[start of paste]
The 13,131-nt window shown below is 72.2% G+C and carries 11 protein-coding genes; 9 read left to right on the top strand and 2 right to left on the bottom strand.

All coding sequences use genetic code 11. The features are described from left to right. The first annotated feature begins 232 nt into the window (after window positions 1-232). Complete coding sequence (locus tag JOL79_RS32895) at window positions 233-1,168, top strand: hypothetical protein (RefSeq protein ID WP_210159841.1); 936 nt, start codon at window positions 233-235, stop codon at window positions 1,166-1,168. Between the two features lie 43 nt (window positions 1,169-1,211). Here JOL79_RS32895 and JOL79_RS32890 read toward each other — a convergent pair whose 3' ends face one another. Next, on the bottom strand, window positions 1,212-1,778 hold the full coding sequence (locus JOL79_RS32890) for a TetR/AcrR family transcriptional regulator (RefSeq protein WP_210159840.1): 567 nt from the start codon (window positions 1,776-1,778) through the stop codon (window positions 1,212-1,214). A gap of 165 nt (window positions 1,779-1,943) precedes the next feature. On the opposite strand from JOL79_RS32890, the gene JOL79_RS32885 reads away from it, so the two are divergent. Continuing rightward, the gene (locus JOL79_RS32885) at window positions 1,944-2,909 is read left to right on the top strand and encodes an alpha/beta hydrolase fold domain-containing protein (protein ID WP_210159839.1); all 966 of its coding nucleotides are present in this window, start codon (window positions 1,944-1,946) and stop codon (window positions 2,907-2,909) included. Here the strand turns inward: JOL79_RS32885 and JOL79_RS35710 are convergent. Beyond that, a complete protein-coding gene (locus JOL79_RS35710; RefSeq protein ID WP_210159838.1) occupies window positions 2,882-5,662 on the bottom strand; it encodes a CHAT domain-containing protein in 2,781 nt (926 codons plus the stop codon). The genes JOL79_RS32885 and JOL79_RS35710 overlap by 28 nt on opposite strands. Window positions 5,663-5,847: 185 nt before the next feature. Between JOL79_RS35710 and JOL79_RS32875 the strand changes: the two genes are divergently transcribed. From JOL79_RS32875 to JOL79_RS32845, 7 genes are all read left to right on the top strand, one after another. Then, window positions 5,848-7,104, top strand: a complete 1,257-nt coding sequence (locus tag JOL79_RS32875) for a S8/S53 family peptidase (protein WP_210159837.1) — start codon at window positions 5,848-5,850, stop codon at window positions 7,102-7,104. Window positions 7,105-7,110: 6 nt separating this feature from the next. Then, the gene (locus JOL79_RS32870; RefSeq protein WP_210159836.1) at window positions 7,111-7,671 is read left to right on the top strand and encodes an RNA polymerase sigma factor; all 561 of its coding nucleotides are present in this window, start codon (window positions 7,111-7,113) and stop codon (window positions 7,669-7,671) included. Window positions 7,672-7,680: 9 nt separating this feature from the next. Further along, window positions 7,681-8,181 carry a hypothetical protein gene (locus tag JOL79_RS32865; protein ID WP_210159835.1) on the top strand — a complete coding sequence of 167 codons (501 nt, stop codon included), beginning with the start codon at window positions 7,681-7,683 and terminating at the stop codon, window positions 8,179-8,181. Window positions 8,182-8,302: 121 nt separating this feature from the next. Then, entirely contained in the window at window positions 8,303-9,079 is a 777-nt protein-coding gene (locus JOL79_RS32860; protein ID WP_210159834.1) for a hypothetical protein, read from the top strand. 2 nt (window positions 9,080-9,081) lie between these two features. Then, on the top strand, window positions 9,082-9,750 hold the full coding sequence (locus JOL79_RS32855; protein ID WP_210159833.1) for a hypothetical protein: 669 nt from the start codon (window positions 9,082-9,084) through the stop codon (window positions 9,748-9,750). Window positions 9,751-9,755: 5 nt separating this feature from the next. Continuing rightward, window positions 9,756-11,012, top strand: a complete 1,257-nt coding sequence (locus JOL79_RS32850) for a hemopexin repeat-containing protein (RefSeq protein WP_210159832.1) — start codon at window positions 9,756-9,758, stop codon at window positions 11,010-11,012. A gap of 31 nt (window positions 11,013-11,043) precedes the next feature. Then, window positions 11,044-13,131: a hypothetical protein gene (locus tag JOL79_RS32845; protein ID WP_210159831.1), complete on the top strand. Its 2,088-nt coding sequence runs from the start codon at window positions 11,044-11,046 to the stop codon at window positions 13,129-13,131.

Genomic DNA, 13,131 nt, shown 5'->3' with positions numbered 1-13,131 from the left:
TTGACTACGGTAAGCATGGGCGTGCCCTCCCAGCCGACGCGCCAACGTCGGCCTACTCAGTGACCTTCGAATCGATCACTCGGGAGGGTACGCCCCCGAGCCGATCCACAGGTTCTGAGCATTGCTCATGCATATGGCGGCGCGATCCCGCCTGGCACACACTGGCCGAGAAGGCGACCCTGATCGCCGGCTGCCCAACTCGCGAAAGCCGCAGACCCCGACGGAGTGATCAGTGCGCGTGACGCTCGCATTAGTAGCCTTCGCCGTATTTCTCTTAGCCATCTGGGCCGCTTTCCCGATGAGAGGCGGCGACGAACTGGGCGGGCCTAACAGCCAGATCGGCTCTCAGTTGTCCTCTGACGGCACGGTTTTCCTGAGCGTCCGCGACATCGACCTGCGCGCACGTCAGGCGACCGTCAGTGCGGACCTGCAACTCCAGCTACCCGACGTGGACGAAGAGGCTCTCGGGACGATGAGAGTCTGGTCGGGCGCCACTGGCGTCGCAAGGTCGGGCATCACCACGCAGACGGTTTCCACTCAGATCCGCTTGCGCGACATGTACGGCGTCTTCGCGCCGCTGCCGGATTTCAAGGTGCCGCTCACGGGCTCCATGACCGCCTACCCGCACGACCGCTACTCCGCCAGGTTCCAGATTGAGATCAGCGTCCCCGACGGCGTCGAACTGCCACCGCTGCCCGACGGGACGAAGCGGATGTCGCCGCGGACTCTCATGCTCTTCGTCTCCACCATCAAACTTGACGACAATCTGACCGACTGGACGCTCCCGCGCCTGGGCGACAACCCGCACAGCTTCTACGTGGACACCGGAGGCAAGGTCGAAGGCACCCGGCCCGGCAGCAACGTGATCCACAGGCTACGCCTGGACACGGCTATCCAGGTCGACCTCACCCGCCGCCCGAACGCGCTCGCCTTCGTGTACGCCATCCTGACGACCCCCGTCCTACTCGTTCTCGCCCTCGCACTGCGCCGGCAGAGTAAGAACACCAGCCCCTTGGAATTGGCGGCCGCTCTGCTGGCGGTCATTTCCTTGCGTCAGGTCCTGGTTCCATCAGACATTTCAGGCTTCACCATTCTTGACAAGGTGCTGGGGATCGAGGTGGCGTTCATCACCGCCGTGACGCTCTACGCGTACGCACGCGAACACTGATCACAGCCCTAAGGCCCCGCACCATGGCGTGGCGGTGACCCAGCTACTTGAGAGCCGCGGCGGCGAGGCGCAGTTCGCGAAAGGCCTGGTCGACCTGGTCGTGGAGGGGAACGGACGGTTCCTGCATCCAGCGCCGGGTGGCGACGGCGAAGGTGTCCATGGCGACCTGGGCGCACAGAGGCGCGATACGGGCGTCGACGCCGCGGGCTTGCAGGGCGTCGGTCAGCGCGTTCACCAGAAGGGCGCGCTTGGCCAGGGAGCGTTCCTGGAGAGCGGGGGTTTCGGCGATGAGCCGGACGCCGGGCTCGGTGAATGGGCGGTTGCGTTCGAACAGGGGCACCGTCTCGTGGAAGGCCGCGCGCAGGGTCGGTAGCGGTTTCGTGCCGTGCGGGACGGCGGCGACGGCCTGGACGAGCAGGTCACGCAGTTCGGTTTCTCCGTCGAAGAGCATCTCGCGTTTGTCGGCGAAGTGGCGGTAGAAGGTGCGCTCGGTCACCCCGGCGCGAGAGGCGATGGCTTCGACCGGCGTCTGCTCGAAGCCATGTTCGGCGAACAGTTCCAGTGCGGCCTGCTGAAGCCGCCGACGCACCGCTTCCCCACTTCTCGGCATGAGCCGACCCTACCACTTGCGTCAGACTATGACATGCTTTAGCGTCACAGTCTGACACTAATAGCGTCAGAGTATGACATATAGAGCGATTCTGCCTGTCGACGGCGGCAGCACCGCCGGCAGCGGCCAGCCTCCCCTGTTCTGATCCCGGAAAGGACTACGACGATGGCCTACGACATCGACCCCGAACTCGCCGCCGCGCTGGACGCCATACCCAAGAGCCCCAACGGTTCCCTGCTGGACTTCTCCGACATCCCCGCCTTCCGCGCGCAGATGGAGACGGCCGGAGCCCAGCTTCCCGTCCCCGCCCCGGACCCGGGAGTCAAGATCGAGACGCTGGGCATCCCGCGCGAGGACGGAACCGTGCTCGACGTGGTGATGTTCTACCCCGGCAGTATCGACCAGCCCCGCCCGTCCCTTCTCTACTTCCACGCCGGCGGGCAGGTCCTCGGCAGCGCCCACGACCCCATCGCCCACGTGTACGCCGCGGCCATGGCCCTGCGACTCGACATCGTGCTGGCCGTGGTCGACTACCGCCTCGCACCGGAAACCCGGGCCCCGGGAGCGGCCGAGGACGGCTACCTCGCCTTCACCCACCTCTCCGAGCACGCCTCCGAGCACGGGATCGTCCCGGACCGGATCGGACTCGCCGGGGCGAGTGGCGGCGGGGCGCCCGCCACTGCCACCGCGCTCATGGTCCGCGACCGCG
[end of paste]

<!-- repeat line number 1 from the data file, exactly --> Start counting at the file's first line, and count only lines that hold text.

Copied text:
The 13,131-nt window shown below is 72.2% G+C and carries 11 protein-coding genes; 9 read left to right on the top strand and 2 right to left on the bottom strand.